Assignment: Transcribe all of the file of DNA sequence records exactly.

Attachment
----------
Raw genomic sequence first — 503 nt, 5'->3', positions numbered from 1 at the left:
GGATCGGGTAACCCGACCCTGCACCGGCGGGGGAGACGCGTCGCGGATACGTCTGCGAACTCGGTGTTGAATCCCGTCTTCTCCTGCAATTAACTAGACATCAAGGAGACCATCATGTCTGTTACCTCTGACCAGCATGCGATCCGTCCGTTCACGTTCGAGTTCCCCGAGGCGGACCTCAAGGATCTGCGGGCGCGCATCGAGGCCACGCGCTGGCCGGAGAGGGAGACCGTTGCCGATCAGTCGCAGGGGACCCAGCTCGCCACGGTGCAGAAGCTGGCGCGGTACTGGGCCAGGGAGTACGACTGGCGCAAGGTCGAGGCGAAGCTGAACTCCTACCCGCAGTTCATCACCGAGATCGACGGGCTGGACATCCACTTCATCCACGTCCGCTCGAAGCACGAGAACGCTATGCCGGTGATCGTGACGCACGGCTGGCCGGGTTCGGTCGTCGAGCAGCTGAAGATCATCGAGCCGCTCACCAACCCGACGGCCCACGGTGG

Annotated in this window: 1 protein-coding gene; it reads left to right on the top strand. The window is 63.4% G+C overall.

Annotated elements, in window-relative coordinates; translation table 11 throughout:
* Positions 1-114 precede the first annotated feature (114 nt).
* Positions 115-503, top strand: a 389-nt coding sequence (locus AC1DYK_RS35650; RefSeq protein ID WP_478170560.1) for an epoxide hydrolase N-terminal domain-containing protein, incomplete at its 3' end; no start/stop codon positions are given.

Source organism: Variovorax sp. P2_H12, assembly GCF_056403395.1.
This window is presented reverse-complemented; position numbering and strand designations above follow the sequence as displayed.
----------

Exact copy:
Raw genomic sequence first — 503 nt, 5'->3', positions numbered from 1 at the left:
GGATCGGGTAACCCGACCCTGCACCGGCGGGGGAGACGCGTCGCGGATACGTCTGCGAACTCGGTGTTGAATCCCGTCTTCTCCTGCAATTAACTAGACATCAAGGAGACCATCATGTCTGTTACCTCTGACCAGCATGCGATCCGTCCGTTCACGTTCGAGTTCCCCGAGGCGGACCTCAAGGATCTGCGGGCGCGCATCGAGGCCACGCGCTGGCCGGAGAGGGAGACCGTTGCCGATCAGTCGCAGGGGACCCAGCTCGCCACGGTGCAGAAGCTGGCGCGGTACTGGGCCAGGGAGTACGACTGGCGCAAGGTCGAGGCGAAGCTGAACTCCTACCCGCAGTTCATCACCGAGATCGACGGGCTGGACATCCACTTCATCCACGTCCGCTCGAAGCACGAGAACGCTATGCCGGTGATCGTGACGCACGGCTGGCCGGGTTCGGTCGTCGAGCAGCTGAAGATCATCGAGCCGCTCACCAACCCGACGGCCCACGGTGG

Annotated in this window: 1 protein-coding gene; it reads left to right on the top strand. The window is 63.4% G+C overall.

Annotated elements, in window-relative coordinates; translation table 11 throughout:
* Positions 1-114 precede the first annotated feature (114 nt).
* Positions 115-503, top strand: a 389-nt coding sequence (locus AC1DYK_RS35650; RefSeq protein ID WP_478170560.1) for an epoxide hydrolase N-terminal domain-containing protein, incomplete at its 3' end; no start/stop codon positions are given.

Source organism: Variovorax sp. P2_H12, assembly GCF_056403395.1.
This window is presented reverse-complemented; position numbering and strand designations above follow the sequence as displayed.